Just before November 1st, when I would try my hand at getting the bulk of my novel complete a la Nanowrimo, I wrote this blog entry about my growing discomfort in my place as a writer. I remembered being angry at a quote I’d read that was basically some writer being pompous enough to thumb his nose up at other writers whom he’d decided weren’t as dedicated or genuine as he was, with his definition of those qualities being quite arbitrary. Here is his quote, to refresh our memories:
“A writer is someone who has written today. Not someone who writes for money. Not someone who writes for publication or fame. Not someone who talks about writing, or reads about writing, or thinks about writing or attends writers’ conferences. Not someone who has written in the past or will write in the future. A writer is someone who has written TODAY.” -Paul Raymond Martin
I positively fumed at this quote. I still don’t agree with its sentiment, but I understood quite quickly why it bothered me so: he was talking about me.
He was talking about the “so-called” writer who occasionally is at a loss as to how to go on. Who sits wallowing in self-doubt more often than should be admitted. Who has written in the past, and will write in the future, but can’t always write now. I reeled, offended that he dared make a distinction between all of us, and horrified that I was not a member of the treasured “writer” category. That in the scuffle, I had landed on the wrong side of the gate.
I never believed what that quote implied, regardless of what it made me feel, but obviously someone believed it, and that someone was a more successful writer who was in a “better” position to judge a writer like me because of that belief. Perhaps this is a reflection of a wider opinion. As far as “real” writers were concerned, I speculated, I might not be “one of them” though frankly I don’t know why most would care.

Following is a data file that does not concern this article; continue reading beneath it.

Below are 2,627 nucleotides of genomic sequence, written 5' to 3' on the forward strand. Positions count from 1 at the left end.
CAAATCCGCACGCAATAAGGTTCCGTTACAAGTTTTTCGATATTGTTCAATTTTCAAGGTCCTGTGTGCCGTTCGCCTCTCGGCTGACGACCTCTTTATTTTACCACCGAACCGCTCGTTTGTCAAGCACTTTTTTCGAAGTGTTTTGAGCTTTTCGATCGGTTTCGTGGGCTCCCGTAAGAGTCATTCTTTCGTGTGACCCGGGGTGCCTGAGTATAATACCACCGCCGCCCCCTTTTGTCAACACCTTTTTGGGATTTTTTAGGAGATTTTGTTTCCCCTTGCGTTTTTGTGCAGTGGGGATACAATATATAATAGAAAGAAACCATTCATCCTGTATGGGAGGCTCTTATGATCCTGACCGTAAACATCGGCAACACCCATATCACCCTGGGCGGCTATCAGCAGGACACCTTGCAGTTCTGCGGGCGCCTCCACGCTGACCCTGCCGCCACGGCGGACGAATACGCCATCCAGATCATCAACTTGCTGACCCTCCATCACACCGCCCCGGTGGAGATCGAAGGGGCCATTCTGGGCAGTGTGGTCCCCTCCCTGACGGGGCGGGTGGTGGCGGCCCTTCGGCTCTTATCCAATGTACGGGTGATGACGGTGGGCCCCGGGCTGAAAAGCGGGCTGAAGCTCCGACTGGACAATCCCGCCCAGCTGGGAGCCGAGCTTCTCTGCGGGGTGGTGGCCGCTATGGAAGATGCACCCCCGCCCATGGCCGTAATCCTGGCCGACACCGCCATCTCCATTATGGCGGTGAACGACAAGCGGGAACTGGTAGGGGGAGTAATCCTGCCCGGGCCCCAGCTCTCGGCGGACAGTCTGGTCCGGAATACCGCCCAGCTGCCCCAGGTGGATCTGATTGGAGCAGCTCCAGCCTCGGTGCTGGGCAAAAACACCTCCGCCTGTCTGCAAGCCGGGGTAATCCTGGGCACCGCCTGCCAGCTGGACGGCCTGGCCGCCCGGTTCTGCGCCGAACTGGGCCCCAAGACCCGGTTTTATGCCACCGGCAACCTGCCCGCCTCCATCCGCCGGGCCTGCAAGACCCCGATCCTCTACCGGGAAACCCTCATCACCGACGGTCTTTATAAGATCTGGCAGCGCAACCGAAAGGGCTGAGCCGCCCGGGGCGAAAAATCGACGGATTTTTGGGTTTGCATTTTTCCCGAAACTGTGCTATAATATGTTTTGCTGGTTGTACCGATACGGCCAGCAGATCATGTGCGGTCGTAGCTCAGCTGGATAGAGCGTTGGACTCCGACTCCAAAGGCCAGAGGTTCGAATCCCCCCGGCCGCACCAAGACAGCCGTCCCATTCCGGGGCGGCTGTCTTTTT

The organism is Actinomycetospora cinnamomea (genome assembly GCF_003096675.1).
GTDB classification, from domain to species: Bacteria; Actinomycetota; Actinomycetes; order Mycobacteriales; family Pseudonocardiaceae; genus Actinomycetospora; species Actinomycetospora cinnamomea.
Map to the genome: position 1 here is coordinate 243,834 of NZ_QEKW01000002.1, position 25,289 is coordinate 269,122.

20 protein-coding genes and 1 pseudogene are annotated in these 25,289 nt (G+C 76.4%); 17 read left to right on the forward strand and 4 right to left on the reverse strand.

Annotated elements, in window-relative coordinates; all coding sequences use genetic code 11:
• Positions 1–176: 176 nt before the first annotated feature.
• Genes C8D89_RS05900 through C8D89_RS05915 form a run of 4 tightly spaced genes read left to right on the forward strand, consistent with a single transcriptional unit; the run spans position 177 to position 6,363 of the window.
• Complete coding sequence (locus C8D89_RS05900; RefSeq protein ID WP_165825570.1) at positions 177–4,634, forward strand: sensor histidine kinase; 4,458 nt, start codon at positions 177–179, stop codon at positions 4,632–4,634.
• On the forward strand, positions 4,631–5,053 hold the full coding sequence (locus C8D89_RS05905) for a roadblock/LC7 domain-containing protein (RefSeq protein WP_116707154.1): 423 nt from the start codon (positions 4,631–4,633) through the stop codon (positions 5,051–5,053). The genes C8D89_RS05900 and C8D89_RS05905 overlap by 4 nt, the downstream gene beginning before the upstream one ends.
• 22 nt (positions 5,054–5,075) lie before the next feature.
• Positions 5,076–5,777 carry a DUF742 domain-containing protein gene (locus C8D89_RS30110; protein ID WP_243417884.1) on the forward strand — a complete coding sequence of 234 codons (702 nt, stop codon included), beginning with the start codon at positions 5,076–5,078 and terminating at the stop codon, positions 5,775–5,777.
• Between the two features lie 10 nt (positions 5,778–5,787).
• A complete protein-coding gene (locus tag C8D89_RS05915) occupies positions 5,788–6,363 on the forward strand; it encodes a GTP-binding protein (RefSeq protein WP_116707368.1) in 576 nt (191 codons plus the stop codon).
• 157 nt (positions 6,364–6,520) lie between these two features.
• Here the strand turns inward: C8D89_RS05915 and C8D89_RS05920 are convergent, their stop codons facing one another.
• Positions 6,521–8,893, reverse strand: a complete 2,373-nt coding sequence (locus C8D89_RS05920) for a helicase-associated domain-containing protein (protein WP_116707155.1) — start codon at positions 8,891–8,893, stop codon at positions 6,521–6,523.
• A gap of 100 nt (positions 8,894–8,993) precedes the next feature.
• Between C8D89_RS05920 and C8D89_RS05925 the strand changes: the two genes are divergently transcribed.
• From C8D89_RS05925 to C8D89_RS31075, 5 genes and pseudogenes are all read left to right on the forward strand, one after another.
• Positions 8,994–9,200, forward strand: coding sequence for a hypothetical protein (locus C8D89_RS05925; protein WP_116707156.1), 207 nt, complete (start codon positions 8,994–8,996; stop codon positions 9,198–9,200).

Then, I recently went re-paging through “Writing a Novel” by Nigel Watts, a book I purchased years ago. I found an entire segment addressing the nature of being a writer, and indirectly, the feeling I had experienced. This segment was aptly titled “The Myth of the Writer”.
“If you are the sort of person to be intimidated by the weight of books that have already been written, or are unsure of your talent or your vocation, take heart. There is no such personage as a ‘writer’. If you worry that you don’t possess that special ingredient other writers have, particularly the writers you admire– don’t. There is only one qualification to be a writer: human beingness.
It took me years before I could call myself a writer, years more before I learned the term means nothing. A writer is a person who writes. A novelist is a person who writes novels… why else do some novelists write again and again and again? Not for the money, nor the limelight, nor even because they have a story burning a hole in their mind, but because they are reaching for a distant star, just as Tagore was.” -Nigel Watts
A. Freaking. Men. It goes on from there and only gets better, but there is only so much I can quote. Reading this for the first time, nearly ten years ago I think, is likely part of the reason I was so disgusted by the Martin quote. It goes against a basic belief I have about what it means to be a writer, and who gets to “use” the term– anyone. I don’t have the right to dismiss another person’s self-identification or passion, I feel, and neither does this Martin fellow.
Basically, my feelings on the subject are this: People have the right to decide for themselves what labels they will apply to themselves. There’s no checklist or requirement for being a writer, other than the desire and the hard work, I suppose. So to all of us who do the writerly thing, write on.